Los Angeles
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The Los Angeles Unified School District (LAUSD) school board passed a resolution by unanimous consent on July 13 condemning anti-Semitism.

“The Board of Education unanimously approved today a resolution affirming the value of Jewish students, families and employees,” the board said in a statement. “It also addressed anti-Semitism in response to the significant rise of hate crimes.”

They noted that approximately 15 percent of the school age youth population in their district is Jewish or has Jewish family members.

The resolution, which was put forward by board member Scott Mark Schmerelson, stated that “there has been a significant rise in hate crimes here in Los Angeles and across the country over the last four years against many racial, ethnic, religious, and other minority groups.” It noted that “reports of white supremacist, anti-Semitic, anti-Jewish, and anti-Israeli graffiti, bullying, harassment, and violence on LAUSD campuses has been on the rise for the past four years, and administrators, teachers, and student leaders need updated and readily available training and resources to prevent and address anti-Semitism in all its forms.” It also mentioned the recent surge in anti-Semitic attacks and vandalism during and following the recent conflict between Israel and Hamas.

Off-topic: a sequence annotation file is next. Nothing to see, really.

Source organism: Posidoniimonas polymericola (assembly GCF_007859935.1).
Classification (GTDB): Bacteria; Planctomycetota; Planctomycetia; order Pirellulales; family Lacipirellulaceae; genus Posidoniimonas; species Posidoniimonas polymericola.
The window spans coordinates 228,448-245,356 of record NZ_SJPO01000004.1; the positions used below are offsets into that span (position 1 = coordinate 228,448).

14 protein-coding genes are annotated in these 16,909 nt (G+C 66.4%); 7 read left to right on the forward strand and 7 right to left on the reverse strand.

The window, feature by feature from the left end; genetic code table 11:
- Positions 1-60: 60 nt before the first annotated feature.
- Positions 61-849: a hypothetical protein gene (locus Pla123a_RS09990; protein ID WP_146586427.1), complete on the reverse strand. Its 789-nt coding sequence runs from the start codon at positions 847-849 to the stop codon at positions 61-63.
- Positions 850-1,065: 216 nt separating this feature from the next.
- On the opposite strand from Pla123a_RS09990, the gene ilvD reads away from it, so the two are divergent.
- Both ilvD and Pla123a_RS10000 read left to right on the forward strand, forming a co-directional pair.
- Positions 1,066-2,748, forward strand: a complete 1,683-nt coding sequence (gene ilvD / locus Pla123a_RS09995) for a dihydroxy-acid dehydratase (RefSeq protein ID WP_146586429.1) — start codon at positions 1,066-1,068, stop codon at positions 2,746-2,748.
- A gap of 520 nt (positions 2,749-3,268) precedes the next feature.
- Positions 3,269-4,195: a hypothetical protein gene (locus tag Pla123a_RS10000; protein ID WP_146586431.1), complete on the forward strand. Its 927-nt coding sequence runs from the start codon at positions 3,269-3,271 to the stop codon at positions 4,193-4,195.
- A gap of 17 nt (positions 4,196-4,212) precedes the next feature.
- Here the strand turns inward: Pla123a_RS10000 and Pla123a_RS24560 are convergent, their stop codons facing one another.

“I am proud to be the Los Angeles Unified Board member to introduce the resolution that affirms the value of Jewish students, staff and families,” Schmerelson said. “I authored this resolution to ensure that Jewish students, employees, families and community members are recognized and made to feel as safe and secure as every other member of the Los Angeles Unified family.”

Board President Kelly Gonez, who co-sponsored the resolution, said that anti-Semitism has no place in their schools and community.

“I appreciate the opportunity to speak with one voice as a board against anti-Semitism and to take concrete steps to ensure our Jewish students, families, and staff feel safe and welcomed in our schools,” Gonez said.

The Association of Jewish Educators (AJE) praised the board for their commitment to tackling anti-Semitism.

“(AJE is) concerned about rising anti-Semitism and its implications for students and employees of Los Angeles Unified. Jewish students, parents or District employees should not have to fear becoming targets of retaliation, derision, bullying, isolation or violence,” said Irina Sugar, AJE president. “This resolution allows, by working collaboratively with experts in Jewish history and culture, to enhance curriculum with specific examples of anti-Semitism to increase awareness and to improve reporting and responding to hate-motivated incidents.”

Jewish advocacy group StandWithUS also applauded the board’s move.

“StandWithUs applauds the LAUSD Board of Education for unanimously passing this resolution of solidarity with the Jewish community and for firmly standing against anti-Semitism and anti-Israel rhetoric in our schools,” said StandWithUS CEO Roz Rothstein.

She added, “As an organization that works directly with high school students, parents, teachers and community members across the district, we hear the growing concerns of antisemitism in our city and we echo the call for updated educational resources that represent the Jewish community’s history and experiences. Including education about the diverse Jewish community in our classrooms, is a crucial step in combating antisemitism.”